Category Archives: City Links

$100K for 100 Grant Award

 

Cummings 100kfor100.jpeg

Cambridge Community Services is thrilled to announce we’ve been chosen by the Cummings Foundation as a #100Kfor100 grant recipient! This generous investment will ensure even more City Links students have the opportunity to succeed.

“We admire and very much appreciate the important work that nonprofit organizations like CCS are doing in local communities where our colleagues and clients live and work,” said Joel Swets, Cummings Foundation Executive Director. “We are delighted to support their efforts.”

CCS empowers immigrant students to achieve success in college, career, and life. Through the holistic and robust program model of City Links, students are matched with an adult mentor, academic tutor, paid internship, and provided leadership development and community service opportunities. Students graduate college at twice the rate of their peer group with significant increases in self-confidence, self-advocacy, and professional skills.

CCS has operated City Links in Cambridge for the past 24 years. Thank to the generosity of Cummings Foundation and other partners, CCS plans to expand beyond Cambridge for the first time in the Fall of 2016.

CCS is one of 100 local nonprofits to receive grants of $100,000 each through Cummings Foundation’s “$100K for 100″program. We were chosen from a total of 470 applicants, during a competitive review process. Thank you to Cummings Foundation for investing in City Links students and providing this critical funding to start-up our expansion site.

Meet Alexander, Akeru, and Harry

alexander“This is Alexander, a Junior at Cambridge Rindge and Latin High School from El Salvador. In his free time he likes to go to the gym and work out. He dreams of becoming a detective and going to Boston College.” – Written by Peer Leader, Cynthia

“Let’s meet Akeru. She is from Japan and has been inAkeru United States for a few months now. She is a junior and this is her first year in the City Links program. She is a wonderful student who works hard to achieve her goals and prepares herself  for whatever comes her way.” – Written by Peer Leader, Pauline

IMG_0808“Hi all! Let’s meet with Harry Jean. He’s nice and he likes his friends. He’s from Haiti and he’s in the City Links Program. He wants to be a carpenter or mechanic after finishing his studies.  He likes to play games and watch T.V in his free time.” – Written by Peer Leader, Aisha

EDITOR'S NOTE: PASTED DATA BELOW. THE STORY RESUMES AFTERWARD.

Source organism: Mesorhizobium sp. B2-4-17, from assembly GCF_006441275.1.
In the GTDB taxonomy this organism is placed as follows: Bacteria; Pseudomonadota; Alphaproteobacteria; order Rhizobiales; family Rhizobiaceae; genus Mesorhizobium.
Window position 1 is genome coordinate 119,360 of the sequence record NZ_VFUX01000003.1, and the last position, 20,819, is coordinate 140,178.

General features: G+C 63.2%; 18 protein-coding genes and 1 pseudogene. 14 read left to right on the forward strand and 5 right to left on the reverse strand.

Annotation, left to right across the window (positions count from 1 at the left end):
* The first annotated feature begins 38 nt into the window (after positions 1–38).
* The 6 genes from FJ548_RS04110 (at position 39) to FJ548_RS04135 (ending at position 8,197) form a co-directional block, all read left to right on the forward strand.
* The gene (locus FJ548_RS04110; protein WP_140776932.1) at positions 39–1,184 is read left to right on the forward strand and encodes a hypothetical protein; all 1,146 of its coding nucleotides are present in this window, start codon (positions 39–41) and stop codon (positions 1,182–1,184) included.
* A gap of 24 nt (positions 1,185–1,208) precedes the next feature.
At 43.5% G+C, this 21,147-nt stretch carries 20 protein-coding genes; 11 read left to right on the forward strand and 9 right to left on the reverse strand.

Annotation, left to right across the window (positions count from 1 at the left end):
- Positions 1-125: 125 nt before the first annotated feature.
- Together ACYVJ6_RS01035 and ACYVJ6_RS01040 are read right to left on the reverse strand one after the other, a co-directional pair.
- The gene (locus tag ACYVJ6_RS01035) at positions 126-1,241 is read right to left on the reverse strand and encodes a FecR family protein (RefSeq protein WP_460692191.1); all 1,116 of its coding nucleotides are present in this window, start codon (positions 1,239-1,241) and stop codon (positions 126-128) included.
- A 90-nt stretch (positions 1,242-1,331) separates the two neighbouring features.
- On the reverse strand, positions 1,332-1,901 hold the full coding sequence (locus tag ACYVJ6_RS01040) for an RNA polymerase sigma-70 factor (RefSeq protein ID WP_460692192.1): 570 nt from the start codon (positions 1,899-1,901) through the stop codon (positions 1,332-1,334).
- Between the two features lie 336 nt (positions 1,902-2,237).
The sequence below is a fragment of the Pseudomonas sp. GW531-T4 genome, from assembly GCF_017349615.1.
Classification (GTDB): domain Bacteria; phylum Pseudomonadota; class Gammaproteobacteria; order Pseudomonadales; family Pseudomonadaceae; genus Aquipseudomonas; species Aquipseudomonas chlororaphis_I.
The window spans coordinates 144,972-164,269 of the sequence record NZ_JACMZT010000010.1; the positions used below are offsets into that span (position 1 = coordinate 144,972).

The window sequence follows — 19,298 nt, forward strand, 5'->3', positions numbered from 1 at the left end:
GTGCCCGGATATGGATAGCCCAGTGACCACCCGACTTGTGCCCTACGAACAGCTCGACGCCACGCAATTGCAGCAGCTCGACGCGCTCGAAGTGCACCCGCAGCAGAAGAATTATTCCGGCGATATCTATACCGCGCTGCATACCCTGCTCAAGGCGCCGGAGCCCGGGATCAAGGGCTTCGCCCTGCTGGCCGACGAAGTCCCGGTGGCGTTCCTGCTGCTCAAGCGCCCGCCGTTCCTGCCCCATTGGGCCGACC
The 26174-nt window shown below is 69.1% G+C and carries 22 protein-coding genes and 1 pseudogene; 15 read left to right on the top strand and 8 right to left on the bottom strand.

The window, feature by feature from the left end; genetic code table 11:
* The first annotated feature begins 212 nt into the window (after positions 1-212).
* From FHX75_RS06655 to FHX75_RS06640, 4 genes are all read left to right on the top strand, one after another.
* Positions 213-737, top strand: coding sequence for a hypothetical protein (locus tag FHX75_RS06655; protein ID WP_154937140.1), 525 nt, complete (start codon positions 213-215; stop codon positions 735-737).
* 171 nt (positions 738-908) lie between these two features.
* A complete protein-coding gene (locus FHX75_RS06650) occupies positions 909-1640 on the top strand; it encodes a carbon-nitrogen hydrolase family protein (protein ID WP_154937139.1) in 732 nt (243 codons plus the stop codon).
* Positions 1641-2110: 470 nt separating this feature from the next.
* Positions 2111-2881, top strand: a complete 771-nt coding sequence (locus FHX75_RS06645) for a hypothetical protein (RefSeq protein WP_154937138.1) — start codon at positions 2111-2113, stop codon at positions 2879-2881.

Meet Abigael, Kenlly, and Aruzhan

Five Peer Leaders were selected this year to act as role models and to support other students. They recently conducted interviews with all of the Leadership Program students. Here are their first few interviews:

abigael“Come and say hi to Abigael, a Sophomore at Rindge. She is a smart, jovial young lady. You would like to have her for a friend because she knows what a true friend is about. She is always here to listen to her friends no matter what. She has great goals for life. She wants to go to college and be Doctor Abigael, well-renowned in the world. She dreams of having her Dad with her in the US.  She hopes to keep up her good grades and work harder everyday for a better future. She had to struggle with not knowing English and left her country to move to a country different from hers. Even though she has daily challenges she kept on pushing forward and has a big smile on her face.”-  Written by Peer Leader, Sephora

Kenlly“Let’s meet  Kenlly, he is from the Dominican Republic and enjoys playing basketball. He has been such an excellent student all his years with City Links. As a student in his last year at Cambridge Rindge And Latin School, he works hard with the intention to fulfill  his tasks.” – Written by Peer Leader, Pauline

Aru“This is Aruzhan, she is in 10th grade. She was born in Kazakhstan and loves to play tennis and ride horses. Her dream is to graduate from one of the top universities in England and then get a masters degree at one of the Ivy League universities. She dreams of opening her own business. She plans on getting a degree in law with a minor in business management.” – Written by Peer Leader, Cynthia

Westfield State University

by Bernadine, City Links Student

This summer we the City Links Work and Learning Program visited Westfield State University. It’s two hours by car from Cambridge to there without traffic. The first thing I like about Westfield is that it is half the cost for the same education I will get in private colleges. The catalog our tour guide gave us said: “Westfield State College is one of a kind, combining big school features with small school advantages.  You will find a high quality academics and a gorgeous campus.  You will find affordable, innovative programs enhanced and anchored by Westfield’s original founding principles.  Immersive study-abroad programs in more than 35 countries around the world, as well as focused short-term programs led by faculty. The college provides more than 700 internship and field experience opportunities available every year.”  It sounds really good.

At the beginning or our visit, we took a tour of the university. We saw the gym and the library. We learned about how the school functions.  I learned that right after graduating from high school, the university let you stay during the summer for free if you are planning to attend the school.  I learned that they provide great scholarship opportunities for the students.  The higher your GPA is, the more money you will receive.  The higher your SAT score is, the more scholarships you can get.  They have a great law program and a very strong Computer Science Program.  The college campus is very big and is very is beautiful and magnificent. Westfield State University has an Urban Scholars program for students like me.  Everyone was very excited and happy to have had the opportunity to visit.